You got where you are being who you are. You'll go far by accepting and understanding your brain and personality attributes, and encouraging others to do so too.
People constantly ask me which temperament is best suited to which work. I can make some generalizations about obvious mismatches. For example, asking a very reserved person to make hundreds of cold calls a day, or requiring someone who's a "structural thinker to do the same task repeatedly and perfectly. But you cannot predict someone's brain type by his or her job, or vice versa. If you put 100 accountants in a room, you would come up with 100 different brain and character profiles, and a few of them would probably be quite astounding.
Early in my research I met a computer analyst named Jason who blew away any preconceived ideas I had about brains and careers. Jason was feeling restless, so I suggested he go back to school and take an advanced math class. He mumbled, "I don't do school, and I don't do math."
But he was a computer analyst! Jason explained that actually he did do math, but not the way everyone else does. He flunked math in high school because, even though he got the correct answers, he could not show how he got them. His teachers, convinced he was repeatedly cheating, failed him on every test. Jason dropped out of high school and did not go on to college. Without any education to speak of, he had started at his current company in a menial position but worked his way up as his skill with numbers had become apparent. Because of his unorthodox background, Jason was afraid he could never get a job anywhere else.
I took Jason for special testing, where he solved complicated statistical formulas rapidly and accurately using the right side of his brain. (You'll remember that it's the left side of the brain that is associated with logical thinking.) Jason provided correct answers again and again, but he had no idea how he got them. He did not use a pencil and paper. Somehow he accessed his intuition.
When Jason learned that he was 75% a conceptual thinker, he literally started to cry tears of relief. There was nothing "wrong" with him. In fact, I told him his profile represented an incredible gift, and that he should be proud of his abilities. After years of being told by teachers that he was a cheater and a faker, Jason was relieved to learn that actually he was perfectly suited to his job, just in an unusual way.
Deep down, many entrepreneurs feel insecure about their success. They attribute it to some factor other than their own talents and intelligence. They secretly wonder if they just got a lucky break, and their good fortune could vanish at any minute. There is even a term, the "imposter syndrome," to describe people who feel as if they have fooled everyone into overestimating their abilities. Underneath, they are afraid they are going to be "found out."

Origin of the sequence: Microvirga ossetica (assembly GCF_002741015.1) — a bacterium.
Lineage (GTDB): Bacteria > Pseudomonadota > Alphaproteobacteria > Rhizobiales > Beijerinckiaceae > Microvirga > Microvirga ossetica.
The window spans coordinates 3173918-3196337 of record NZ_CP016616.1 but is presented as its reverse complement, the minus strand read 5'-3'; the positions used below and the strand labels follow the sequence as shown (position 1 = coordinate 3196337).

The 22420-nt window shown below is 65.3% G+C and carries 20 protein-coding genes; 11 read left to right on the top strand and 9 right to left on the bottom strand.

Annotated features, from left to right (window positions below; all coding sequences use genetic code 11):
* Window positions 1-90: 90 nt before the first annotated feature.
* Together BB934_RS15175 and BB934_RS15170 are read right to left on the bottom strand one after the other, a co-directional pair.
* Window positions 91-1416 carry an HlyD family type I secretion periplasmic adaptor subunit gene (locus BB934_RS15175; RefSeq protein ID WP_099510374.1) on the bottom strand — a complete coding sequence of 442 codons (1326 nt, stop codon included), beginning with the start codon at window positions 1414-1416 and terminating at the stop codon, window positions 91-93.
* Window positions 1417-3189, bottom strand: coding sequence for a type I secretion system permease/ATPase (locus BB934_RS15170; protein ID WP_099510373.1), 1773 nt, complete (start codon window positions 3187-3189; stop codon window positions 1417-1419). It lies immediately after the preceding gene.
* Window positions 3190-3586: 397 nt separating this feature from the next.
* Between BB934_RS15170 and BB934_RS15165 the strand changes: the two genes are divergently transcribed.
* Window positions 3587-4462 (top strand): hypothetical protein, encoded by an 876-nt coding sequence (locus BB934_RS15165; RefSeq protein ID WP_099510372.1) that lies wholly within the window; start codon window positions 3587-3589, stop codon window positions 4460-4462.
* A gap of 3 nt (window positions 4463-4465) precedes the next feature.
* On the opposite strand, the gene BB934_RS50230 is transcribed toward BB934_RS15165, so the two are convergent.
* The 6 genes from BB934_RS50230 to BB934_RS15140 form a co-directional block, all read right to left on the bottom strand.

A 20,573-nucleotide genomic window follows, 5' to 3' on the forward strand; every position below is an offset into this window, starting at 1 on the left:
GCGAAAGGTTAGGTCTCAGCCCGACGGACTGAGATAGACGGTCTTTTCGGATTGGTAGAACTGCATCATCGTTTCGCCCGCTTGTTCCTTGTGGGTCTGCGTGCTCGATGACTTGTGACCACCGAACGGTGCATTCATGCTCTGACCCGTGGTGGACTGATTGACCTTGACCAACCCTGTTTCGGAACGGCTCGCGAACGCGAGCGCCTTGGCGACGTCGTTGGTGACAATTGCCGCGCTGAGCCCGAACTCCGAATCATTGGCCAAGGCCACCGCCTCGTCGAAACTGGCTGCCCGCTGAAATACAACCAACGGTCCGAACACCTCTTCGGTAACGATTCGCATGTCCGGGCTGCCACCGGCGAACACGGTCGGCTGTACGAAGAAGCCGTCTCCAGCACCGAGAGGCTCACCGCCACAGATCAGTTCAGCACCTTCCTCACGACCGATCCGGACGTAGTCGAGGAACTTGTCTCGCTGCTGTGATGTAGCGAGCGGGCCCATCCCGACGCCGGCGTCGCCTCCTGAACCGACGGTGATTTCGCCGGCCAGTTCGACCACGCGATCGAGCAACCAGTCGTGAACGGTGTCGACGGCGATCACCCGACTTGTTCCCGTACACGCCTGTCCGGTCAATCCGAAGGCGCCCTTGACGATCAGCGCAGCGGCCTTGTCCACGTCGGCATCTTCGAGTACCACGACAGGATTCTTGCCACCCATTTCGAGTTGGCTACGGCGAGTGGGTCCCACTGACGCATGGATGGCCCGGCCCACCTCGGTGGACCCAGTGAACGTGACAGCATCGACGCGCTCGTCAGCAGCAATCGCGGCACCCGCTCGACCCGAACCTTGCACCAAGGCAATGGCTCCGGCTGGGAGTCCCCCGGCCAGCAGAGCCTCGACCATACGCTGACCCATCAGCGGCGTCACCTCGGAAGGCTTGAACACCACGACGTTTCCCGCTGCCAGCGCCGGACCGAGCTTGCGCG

To this I say: phooey. You are perfect the way you are. You are successful because you are doing your job your way. It may not be the way other people do it, but if it is working for you, then don't question a good thing. Instead, I recommend putting your energy into self-awareness and understanding the real you. As Jeff Haden, my colleague at Inc.com, says in his article 12 Ways to Attack Any Challenge, "Be who you are [and] let others be who they are." He points out that you can't be anyone else--and the "cool thing is, they can't be you."
There is no single brain type of thinking preference that is synonymous with "entrepreneur." You can use your greatest thinking attribute, whatever it is, to be creative, to be a leader, to manage your company's money, to motivate your employees, and to be successful.
Here's what I mean:
• If you are largely an analytical thinker, you appreciate systems. Your natural strengths are being logical, rational, objective, factual, and skeptical.
• If you think in a structural way, you make sure solutions are workable. You are innately practical, methodical, specific, cautious, and thorough.
• Social thinkers involve other people in every situation. You are naturally sympathetic, caring, connected, socially aware, and intuitive about others. In our analytical and structural culture, social thinkers can be considered less intelligent and more emotional than others.
• If you're largely a conceptual thinker, you look at the big picture or the long-term view. You are by nature clever, imaginative, innovative, visionary, and intuitive about ideas. Some might think you're "out there."
Similarly, your behavioral attributes will also serve you well as an entrepreneur, whatever they are:
• If you are expressive, you're outgoing, gregarious, and spontaneous. If you're on the other end of the expressiveness spectrum, though, you are calm, quiet, and reserved.
• If you're assertive, you're also purposeful, driving, and direct. If you're not, you are probably easygoing, peacekeeping, and respectful.
• Are you flexible? Then you are likely accommodating, open-minded, and patient. If not, you are focused, have strong opinions, and stay on track.
Please notice that either end of the spectrum for each behavior is a perfectly fine way to be. I know words are powerful, so I am extremely careful to stay away from terms that sound judgmental. The opposite of expressive is not "uncommunicative." The opposite of assertive is not "wishy washy." The opposite of flexible is not "inflexible." These words have negative connotations and suggest that there is a better way to behave.
You got where you are by being who you are. You'll go far by accepting and understanding your authentic self, and encouraging others to do the same.
If you have questions for Dr. Browning, please ask them in the comments section below.
More from Inc.com: